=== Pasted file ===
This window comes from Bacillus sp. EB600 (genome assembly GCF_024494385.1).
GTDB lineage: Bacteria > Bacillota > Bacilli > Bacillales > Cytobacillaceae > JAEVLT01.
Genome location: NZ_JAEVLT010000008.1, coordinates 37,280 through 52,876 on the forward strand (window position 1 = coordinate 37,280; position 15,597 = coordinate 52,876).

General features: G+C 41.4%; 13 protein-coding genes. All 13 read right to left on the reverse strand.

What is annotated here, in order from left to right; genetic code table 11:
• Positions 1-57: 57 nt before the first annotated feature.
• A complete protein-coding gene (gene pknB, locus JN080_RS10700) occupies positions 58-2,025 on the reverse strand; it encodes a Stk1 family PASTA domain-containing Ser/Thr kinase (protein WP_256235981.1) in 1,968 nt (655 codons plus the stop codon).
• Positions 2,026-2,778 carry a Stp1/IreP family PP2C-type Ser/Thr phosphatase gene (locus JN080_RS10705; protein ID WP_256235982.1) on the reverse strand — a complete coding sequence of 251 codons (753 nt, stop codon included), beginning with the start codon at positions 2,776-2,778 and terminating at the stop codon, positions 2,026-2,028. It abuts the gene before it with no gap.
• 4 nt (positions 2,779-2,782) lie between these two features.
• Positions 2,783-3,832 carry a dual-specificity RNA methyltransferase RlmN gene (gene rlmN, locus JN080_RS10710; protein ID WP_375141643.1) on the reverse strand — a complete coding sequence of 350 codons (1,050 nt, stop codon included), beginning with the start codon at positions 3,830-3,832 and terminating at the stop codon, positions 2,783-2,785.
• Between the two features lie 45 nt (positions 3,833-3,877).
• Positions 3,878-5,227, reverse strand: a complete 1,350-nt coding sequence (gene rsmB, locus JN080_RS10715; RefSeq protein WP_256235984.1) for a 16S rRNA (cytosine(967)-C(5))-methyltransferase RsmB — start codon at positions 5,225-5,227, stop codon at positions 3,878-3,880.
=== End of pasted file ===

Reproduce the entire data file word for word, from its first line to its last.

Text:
This window comes from Bacillus sp. EB600 (genome assembly GCF_024494385.1).
GTDB lineage: Bacteria > Bacillota > Bacilli > Bacillales > Cytobacillaceae > JAEVLT01.
Genome location: NZ_JAEVLT010000008.1, coordinates 37,280 through 52,876 on the forward strand (window position 1 = coordinate 37,280; position 15,597 = coordinate 52,876).

General features: G+C 41.4%; 13 protein-coding genes. All 13 read right to left on the reverse strand.

What is annotated here, in order from left to right; genetic code table 11:
• Positions 1-57: 57 nt before the first annotated feature.
• A complete protein-coding gene (gene pknB, locus JN080_RS10700) occupies positions 58-2,025 on the reverse strand; it encodes a Stk1 family PASTA domain-containing Ser/Thr kinase (protein WP_256235981.1) in 1,968 nt (655 codons plus the stop codon).
• Positions 2,026-2,778 carry a Stp1/IreP family PP2C-type Ser/Thr phosphatase gene (locus JN080_RS10705; protein ID WP_256235982.1) on the reverse strand — a complete coding sequence of 251 codons (753 nt, stop codon included), beginning with the start codon at positions 2,776-2,778 and terminating at the stop codon, positions 2,026-2,028. It abuts the gene before it with no gap.
• 4 nt (positions 2,779-2,782) lie between these two features.
• Positions 2,783-3,832 carry a dual-specificity RNA methyltransferase RlmN gene (gene rlmN, locus JN080_RS10710; protein ID WP_375141643.1) on the reverse strand — a complete coding sequence of 350 codons (1,050 nt, stop codon included), beginning with the start codon at positions 3,830-3,832 and terminating at the stop codon, positions 2,783-2,785.
• Between the two features lie 45 nt (positions 3,833-3,877).
• Positions 3,878-5,227, reverse strand: a complete 1,350-nt coding sequence (gene rsmB, locus JN080_RS10715; RefSeq protein WP_256235984.1) for a 16S rRNA (cytosine(967)-C(5))-methyltransferase RsmB — start codon at positions 5,225-5,227, stop codon at positions 3,878-3,880.